The first morning he walks in, head down, gaze averted, shy, a rebel with a cause, a swagger and a smirk. The teacher says hey there, good morning, welcome to class. He grunts and walks to his assigned seat down the middle row, two over, three back, slumps into a practiced slide, and swings his legs under the well-worn desk. The next one comes through the door, flashes a toothy grin, looks to the back of the class and tries to find her seat. I say, hey there, good mornin’ miss, welcome to class. She glances perfunctorily to the figure in the pleated pants, he must be the teacher, and whispers a shy good morning, barely audible, and the prof thinks to himself, did someone say something or was that a mosquito sneezing in the corner? A few look to the front and say a shy good morning, lightly garnished with a grin, a few don’t. More shuffle in, all pants and untied shoes, shirts hanging out, cool stuff these fellows, the weight of adolescence weighing heavy on their bony young shoulders. The young ladies have their shuffle, their own brand of cool, their own technicolored untied shoe laces. Class gets off to a shuffle start for the year and the teacher squirms and sweats in his pleated Dockers and button-down shirt.
A few mornings later, after the teacher’s heard enough grunts to make him think he’s teaching on a pig farm, he says to himself, I’ve had it, no more, it’s time for some “politeness” training.
Folks, he bellows, this teacher in pleated pants and button down shirt, lend me thine ears, look me in the eyes for once, for I have somewhat to say to thee! They look up, surprised at the sound of the bellow and prick their ears. The pedagogue then begins to speak, his voice rising and falling with inspiration and indignation. You must attend beloved ones, and that means Look. Me. In. The. Eyes. I want you to look me in the eyes when you speak to me. Do you hear? You there, I said, do you hear and understand? No, look up, look me in the eyes. Eyes slowly appear from under shaggy bangs and eyebrows, brown and blue and green eyes I can see now, actually quite beautiful eyes. I say, ah, there, and grin, big, and they smile sheepishly. I love these kids, although they may not know it just right now.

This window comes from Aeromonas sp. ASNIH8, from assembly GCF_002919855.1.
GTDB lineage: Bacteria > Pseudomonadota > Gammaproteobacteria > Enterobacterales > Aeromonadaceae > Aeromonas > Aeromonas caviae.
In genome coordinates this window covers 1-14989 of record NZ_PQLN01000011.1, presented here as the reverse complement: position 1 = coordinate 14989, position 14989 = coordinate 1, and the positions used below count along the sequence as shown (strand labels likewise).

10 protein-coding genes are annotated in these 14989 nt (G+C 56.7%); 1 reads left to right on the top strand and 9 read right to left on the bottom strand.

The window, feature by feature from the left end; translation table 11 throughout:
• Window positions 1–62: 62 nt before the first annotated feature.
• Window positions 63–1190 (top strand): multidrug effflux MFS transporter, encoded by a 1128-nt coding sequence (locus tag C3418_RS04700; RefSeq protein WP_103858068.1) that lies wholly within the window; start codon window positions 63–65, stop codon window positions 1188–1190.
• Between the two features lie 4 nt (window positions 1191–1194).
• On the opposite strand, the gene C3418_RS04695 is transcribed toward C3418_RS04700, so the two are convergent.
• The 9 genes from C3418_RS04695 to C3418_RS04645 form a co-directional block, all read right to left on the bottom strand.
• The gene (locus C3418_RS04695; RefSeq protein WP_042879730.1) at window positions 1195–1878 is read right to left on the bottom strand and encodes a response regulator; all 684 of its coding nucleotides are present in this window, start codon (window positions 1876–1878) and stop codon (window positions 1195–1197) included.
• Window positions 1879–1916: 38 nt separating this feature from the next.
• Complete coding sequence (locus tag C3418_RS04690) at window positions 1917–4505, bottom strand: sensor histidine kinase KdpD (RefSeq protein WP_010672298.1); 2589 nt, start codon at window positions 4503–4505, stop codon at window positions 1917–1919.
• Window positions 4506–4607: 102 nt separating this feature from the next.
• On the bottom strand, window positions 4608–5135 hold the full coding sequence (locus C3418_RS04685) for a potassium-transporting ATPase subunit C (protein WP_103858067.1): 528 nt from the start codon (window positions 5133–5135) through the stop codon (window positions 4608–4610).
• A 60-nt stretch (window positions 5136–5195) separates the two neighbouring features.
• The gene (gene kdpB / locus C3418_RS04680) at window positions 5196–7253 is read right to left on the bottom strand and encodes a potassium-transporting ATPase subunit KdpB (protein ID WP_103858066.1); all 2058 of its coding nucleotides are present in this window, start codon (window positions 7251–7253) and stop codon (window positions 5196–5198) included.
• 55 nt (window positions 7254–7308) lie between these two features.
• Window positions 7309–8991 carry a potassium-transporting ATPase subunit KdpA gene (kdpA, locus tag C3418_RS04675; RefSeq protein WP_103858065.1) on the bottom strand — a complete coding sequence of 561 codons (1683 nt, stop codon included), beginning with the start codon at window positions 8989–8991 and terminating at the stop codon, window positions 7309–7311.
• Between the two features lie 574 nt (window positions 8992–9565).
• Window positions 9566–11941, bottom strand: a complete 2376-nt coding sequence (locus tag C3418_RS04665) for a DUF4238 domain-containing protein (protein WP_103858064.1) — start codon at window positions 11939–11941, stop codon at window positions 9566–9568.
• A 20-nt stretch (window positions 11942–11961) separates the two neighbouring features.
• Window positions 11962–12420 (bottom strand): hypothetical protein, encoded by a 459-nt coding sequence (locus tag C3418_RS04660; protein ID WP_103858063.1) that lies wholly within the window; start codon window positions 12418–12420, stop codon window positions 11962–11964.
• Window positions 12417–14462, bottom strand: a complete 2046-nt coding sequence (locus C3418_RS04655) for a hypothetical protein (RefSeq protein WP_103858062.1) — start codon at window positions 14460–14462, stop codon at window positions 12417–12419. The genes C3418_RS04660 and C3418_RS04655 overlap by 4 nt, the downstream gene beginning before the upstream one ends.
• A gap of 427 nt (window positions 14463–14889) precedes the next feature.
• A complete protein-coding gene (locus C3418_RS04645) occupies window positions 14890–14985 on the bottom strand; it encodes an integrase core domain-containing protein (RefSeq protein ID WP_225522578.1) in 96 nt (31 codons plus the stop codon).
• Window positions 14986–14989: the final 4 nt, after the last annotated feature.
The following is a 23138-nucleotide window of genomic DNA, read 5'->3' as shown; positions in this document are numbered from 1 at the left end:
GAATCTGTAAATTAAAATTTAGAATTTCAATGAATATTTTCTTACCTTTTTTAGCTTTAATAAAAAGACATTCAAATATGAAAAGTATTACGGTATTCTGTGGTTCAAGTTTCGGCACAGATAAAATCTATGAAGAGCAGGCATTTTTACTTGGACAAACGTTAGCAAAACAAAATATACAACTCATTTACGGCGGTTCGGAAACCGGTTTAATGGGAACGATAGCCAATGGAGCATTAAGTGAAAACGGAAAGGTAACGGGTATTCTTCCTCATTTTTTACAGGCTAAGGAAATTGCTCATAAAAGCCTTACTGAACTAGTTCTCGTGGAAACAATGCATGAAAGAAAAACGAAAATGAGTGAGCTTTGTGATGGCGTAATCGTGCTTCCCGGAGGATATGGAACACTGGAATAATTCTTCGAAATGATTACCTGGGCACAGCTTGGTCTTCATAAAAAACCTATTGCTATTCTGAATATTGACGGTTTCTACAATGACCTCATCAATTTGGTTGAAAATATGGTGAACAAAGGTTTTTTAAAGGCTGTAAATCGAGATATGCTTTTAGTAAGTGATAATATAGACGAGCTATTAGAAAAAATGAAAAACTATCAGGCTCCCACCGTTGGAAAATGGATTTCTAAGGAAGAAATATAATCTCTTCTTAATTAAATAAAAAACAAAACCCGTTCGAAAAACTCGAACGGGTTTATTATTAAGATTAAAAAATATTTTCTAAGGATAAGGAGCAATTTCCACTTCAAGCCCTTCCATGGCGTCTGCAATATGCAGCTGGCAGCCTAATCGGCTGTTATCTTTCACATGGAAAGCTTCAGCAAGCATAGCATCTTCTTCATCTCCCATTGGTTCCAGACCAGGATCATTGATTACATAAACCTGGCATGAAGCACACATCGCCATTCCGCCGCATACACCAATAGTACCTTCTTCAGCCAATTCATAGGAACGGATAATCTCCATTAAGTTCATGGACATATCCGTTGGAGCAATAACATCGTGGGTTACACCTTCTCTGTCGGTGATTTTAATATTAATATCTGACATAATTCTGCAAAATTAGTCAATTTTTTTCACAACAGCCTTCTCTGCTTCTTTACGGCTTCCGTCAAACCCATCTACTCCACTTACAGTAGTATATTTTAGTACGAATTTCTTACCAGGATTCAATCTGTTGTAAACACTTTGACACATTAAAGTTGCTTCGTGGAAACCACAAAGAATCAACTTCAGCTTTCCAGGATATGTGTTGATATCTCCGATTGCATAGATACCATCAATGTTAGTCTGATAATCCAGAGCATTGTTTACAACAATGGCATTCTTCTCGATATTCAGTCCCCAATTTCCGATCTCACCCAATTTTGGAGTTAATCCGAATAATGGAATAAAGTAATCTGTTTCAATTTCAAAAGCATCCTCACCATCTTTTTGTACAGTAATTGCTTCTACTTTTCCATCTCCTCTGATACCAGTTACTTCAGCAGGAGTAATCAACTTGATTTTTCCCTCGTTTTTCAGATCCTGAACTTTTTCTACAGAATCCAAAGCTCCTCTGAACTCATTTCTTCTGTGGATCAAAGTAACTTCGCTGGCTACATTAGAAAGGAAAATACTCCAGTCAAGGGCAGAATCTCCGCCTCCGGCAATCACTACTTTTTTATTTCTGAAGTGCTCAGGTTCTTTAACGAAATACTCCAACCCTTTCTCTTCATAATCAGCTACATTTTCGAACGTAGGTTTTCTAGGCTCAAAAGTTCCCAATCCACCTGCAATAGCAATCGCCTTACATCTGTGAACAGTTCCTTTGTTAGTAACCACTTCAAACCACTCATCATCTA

Next, I say, the voice still rising, is this actually me speaking, I sound like Elijah or some old time indignant, spewing forth the pent up lava of volcanic proportions. Next you will say good-morning to me every morning. Did you get that folks, you will not only look me in the eye, you will say Good Morning Mr. and inquire as to my health. I will respond and we will begin to train you for that far off future when you will face potential employers and bankers and husbands and wives.
Oh, one more thing and don’t groan like that or I’ll send you home and you don’t want to go home and miss all the fun. You will also practice shaking hands. That’s right, put ‘er there, firm and strong, while looking me in the eye, of course, and inquiring as to my health and wishing me a good day. A lot to do at once and if you’re the type that can’t ride bike and chew gum at the same time you may be in trouble. So we better practice this so you’ll get it right when you face those potential employers and bankers and husbands and wives.
They stand and slowly turn to face each other, right hands extended, awkwardly, tentatively, unsure, and give each other a handshake, some overdone, some shy, a few hearty and finger crushing. They look each other in the eye and grin, thinking to themselves that this teacher is crazy for sure but this certainly beats prepositional phrases.
And at the front of the class the figure in the pleated pants and button down shirt smiles to himself and thinks that this certainly beats prepositional phrases and what a great life it is to teach these people with the baggy pants and technicolor shoelaces.